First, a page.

It seems like only yesterday that I went through the process of unpacking.  It took me a long time to admit that this was my new home, and now that I have begun to put down roots in this place, its hard to leave.

I remember the first day coming to Coimbatore, wondering if I would ever be able to feel settled in this place.  I saw exhaust and trash and people sleeping on the sidewalks.  I saw lots of trees and plants lining the walk surrounding racecourse along with lots of businesses filled with people who I didn’t know and who didn’t know me.  I seriously doubted that I would find comfort here, surrounded by so much unfamiliar.  

But now I have come to find serenity in the honking of the buses, of the generator filling our apartment with life and power, of the barn owl outside my window that wakes me up at 4:30 in the morning.  These things have become familiar to me.  I have gotten to know the owners of the different businesses around racecourse and have spent time having tea with them on a lazy afternoon, hearing about their lives.  I now consider my neighbors as family as we have shared so many meals and moments together.  Coimbatore has become familiar to me.  It has become home.

But now my life is back in a suitcase and I am on to the next thing.  Over the past few months I have added things to my suitcase; things that will help me remember India and help me to communicate this experience to others.  I have also gotten rid of things to make room for the new.  I guess life is kinda like that; a continuous process of adding and removing based on the experiences you’ve had and because of who you are from those experiences.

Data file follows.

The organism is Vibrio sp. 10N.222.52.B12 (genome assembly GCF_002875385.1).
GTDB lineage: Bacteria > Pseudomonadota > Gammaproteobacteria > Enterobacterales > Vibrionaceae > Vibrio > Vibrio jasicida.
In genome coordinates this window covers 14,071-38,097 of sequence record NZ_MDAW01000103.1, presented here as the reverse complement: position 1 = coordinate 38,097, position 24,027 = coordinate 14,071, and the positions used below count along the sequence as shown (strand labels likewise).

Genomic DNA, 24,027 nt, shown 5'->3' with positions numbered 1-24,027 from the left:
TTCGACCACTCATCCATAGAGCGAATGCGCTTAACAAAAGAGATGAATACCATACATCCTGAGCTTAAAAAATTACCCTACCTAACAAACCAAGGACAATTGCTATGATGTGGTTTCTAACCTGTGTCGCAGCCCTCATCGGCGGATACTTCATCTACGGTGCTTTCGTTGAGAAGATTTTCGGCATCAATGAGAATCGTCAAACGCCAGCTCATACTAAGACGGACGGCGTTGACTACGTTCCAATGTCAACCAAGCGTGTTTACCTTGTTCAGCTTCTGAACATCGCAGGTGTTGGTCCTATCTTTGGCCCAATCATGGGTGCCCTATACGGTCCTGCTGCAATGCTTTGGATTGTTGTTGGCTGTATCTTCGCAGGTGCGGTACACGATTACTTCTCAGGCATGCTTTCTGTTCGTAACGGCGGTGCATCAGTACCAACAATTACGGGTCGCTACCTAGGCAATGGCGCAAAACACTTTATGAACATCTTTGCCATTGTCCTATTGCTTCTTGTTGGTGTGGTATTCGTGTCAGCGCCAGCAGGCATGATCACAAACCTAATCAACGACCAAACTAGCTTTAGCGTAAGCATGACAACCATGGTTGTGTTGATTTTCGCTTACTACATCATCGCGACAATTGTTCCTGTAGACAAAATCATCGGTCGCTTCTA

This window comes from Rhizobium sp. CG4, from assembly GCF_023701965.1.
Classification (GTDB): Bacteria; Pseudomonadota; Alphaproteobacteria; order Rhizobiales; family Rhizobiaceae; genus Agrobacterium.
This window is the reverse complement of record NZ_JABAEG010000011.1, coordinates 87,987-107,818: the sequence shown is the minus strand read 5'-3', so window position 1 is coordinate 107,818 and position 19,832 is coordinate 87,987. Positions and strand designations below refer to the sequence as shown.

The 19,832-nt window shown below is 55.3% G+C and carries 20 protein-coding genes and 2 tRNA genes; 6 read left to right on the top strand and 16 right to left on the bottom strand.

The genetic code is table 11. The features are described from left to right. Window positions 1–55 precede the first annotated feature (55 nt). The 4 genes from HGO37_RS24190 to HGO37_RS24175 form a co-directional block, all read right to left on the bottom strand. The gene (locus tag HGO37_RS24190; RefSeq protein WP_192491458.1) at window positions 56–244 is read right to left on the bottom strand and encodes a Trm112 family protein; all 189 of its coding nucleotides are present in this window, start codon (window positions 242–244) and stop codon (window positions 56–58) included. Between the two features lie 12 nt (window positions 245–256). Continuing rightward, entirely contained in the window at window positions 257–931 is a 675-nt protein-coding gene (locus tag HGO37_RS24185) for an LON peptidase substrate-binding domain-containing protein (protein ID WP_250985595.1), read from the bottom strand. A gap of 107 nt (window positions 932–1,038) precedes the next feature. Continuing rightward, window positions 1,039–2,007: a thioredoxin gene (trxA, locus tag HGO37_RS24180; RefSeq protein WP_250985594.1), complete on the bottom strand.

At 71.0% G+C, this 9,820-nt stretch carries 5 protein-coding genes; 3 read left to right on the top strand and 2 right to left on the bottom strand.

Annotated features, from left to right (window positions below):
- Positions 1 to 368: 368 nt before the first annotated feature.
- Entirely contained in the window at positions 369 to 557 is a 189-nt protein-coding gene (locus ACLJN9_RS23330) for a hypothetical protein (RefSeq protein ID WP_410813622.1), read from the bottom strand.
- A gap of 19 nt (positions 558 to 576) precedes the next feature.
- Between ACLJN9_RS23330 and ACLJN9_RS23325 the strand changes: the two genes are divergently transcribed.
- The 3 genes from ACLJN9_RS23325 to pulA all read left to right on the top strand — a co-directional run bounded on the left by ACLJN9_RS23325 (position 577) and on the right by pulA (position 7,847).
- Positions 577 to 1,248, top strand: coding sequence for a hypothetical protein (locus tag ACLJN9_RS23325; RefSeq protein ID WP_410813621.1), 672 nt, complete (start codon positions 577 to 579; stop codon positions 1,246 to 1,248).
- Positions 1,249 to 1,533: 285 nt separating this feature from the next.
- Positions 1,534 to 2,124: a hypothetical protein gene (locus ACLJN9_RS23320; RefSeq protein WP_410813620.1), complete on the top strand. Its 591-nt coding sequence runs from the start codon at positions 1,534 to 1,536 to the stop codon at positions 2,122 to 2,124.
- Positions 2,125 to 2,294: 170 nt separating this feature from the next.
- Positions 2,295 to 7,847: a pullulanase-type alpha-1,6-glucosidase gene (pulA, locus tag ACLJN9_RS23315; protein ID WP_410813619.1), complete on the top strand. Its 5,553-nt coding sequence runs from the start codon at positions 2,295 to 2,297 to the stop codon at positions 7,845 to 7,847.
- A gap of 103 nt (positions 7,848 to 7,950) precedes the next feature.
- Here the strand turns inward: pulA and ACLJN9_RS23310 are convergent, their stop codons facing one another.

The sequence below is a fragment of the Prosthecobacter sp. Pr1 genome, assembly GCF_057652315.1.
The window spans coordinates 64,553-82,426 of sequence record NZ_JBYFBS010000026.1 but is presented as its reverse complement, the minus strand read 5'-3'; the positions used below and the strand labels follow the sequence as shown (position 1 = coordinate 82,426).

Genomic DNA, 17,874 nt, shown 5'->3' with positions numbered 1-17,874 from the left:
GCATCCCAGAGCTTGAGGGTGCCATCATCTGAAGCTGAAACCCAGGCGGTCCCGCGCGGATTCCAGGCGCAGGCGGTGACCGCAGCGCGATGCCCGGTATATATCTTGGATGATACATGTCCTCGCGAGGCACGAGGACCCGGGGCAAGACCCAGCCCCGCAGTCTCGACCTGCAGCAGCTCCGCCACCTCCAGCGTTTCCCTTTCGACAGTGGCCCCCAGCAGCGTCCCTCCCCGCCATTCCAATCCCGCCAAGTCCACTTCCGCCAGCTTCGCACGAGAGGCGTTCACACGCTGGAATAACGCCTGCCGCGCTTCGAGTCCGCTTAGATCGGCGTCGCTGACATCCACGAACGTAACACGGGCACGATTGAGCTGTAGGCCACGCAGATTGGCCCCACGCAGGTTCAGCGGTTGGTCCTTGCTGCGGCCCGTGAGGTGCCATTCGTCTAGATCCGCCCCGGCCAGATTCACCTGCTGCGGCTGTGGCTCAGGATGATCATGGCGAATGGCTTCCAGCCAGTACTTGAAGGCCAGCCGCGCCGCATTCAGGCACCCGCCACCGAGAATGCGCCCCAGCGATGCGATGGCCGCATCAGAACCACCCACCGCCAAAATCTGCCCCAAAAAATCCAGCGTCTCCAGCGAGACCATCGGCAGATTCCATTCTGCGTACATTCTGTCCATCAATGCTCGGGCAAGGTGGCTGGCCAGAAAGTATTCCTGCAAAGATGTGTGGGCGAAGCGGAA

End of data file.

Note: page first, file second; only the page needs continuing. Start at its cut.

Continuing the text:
I recently had a friend ask me what I was most afraid of with coming home, and the more I thought about it the more I realized there are a lot of things that I am fearful of with returning home.  I’m scared of how my relationships with people might change because of the time we have spent apart.  I’m afraid that some relationships will continue to grow apart because of where our lives are headed.  I worry that no one will understand and that I will stop wrestling with the things I have seen here.  But mostly I am afraid that I will return the same as I left, and that no one will notice a change in me because of this experience.

I found fear to be a funny thing.  Sometimes to conquer it you need to work hard and make a plan of how you will tackle it.  Sometimes you need to ride it out.  And sometimes the best thing you can do is admit to a friend the things going on in your head and find peace in the confession.

So tomorrow I begin a journey north.  16 days and about 2,800 miles.  I’m spending hours upon hours on trains and buses and hoping to see glimpses of India’s history in the midst of it.  But along with my journey north I am also journeying out of India and back to the place that I came from.  I know that this exact experience will never be replicated and most of the people I will never see again, but when I was here I was able to experience it all…and it was a heck of a ride. 

Ashley Sider